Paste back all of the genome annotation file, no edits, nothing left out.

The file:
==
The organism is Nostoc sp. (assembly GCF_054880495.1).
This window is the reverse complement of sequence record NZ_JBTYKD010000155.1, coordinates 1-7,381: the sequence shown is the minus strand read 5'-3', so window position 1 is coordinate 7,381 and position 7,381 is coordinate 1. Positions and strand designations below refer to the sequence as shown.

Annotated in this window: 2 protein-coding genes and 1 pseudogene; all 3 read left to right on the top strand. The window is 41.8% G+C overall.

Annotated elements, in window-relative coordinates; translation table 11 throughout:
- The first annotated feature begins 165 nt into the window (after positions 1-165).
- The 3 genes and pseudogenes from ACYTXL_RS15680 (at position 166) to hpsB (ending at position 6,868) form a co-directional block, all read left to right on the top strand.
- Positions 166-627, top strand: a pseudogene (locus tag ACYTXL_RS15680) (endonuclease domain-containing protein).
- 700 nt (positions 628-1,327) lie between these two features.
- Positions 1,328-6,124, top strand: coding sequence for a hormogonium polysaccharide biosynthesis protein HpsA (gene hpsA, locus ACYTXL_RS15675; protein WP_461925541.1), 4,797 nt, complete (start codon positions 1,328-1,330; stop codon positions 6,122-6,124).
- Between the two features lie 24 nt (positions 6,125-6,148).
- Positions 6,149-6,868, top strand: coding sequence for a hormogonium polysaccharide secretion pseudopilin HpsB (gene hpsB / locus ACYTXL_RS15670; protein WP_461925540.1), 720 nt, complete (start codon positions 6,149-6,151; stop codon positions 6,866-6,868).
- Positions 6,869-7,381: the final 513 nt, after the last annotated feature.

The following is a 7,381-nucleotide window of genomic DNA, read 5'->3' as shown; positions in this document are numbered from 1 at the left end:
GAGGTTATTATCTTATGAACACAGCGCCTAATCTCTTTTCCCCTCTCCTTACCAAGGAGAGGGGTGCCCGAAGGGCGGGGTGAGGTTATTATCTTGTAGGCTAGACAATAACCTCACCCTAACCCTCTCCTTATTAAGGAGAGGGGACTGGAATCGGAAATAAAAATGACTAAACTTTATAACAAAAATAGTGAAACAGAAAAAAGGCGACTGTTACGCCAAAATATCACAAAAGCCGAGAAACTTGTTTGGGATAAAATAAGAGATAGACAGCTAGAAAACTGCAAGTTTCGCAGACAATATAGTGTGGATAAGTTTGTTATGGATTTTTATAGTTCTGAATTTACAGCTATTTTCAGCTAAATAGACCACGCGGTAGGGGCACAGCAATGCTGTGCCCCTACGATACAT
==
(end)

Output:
The organism is Nostoc sp. (assembly GCF_054880495.1).
This window is the reverse complement of sequence record NZ_JBTYKD010000155.1, coordinates 1-7,381: the sequence shown is the minus strand read 5'-3', so window position 1 is coordinate 7,381 and position 7,381 is coordinate 1. Positions and strand designations below refer to the sequence as shown.

Annotated in this window: 2 protein-coding genes and 1 pseudogene; all 3 read left to right on the top strand. The window is 41.8% G+C overall.

Annotated elements, in window-relative coordinates; translation table 11 throughout:
- The first annotated feature begins 165 nt into the window (after positions 1-165).
- The 3 genes and pseudogenes from ACYTXL_RS15680 (at position 166) to hpsB (ending at position 6,868) form a co-directional block, all read left to right on the top strand.
- Positions 166-627, top strand: a pseudogene (locus tag ACYTXL_RS15680) (endonuclease domain-containing protein).
- 700 nt (positions 628-1,327) lie between these two features.
- Positions 1,328-6,124, top strand: coding sequence for a hormogonium polysaccharide biosynthesis protein HpsA (gene hpsA, locus ACYTXL_RS15675; protein WP_461925541.1), 4,797 nt, complete (start codon positions 1,328-1,330; stop codon positions 6,122-6,124).
- Between the two features lie 24 nt (positions 6,125-6,148).
- Positions 6,149-6,868, top strand: coding sequence for a hormogonium polysaccharide secretion pseudopilin HpsB (gene hpsB / locus ACYTXL_RS15670; protein WP_461925540.1), 720 nt, complete (start codon positions 6,149-6,151; stop codon positions 6,866-6,868).
- Positions 6,869-7,381: the final 513 nt, after the last annotated feature.

The following is a 7,381-nucleotide window of genomic DNA, read 5'->3' as shown; positions in this document are numbered from 1 at the left end:
GAGGTTATTATCTTATGAACACAGCGCCTAATCTCTTTTCCCCTCTCCTTACCAAGGAGAGGGGTGCCCGAAGGGCGGGGTGAGGTTATTATCTTGTAGGCTAGACAATAACCTCACCCTAACCCTCTCCTTATTAAGGAGAGGGGACTGGAATCGGAAATAAAAATGACTAAACTTTATAACAAAAATAGTGAAACAGAAAAAAGGCGACTGTTACGCCAAAATATCACAAAAGCCGAGAAACTTGTTTGGGATAAAATAAGAGATAGACAGCTAGAAAACTGCAAGTTTCGCAGACAATATAGTGTGGATAAGTTTGTTATGGATTTTTATAGTTCTGAATTTACAGCTATTTTCAGCTAAATAGACCACGCGGTAGGGGCACAGCAATGCTGTGCCCCTACGATACAT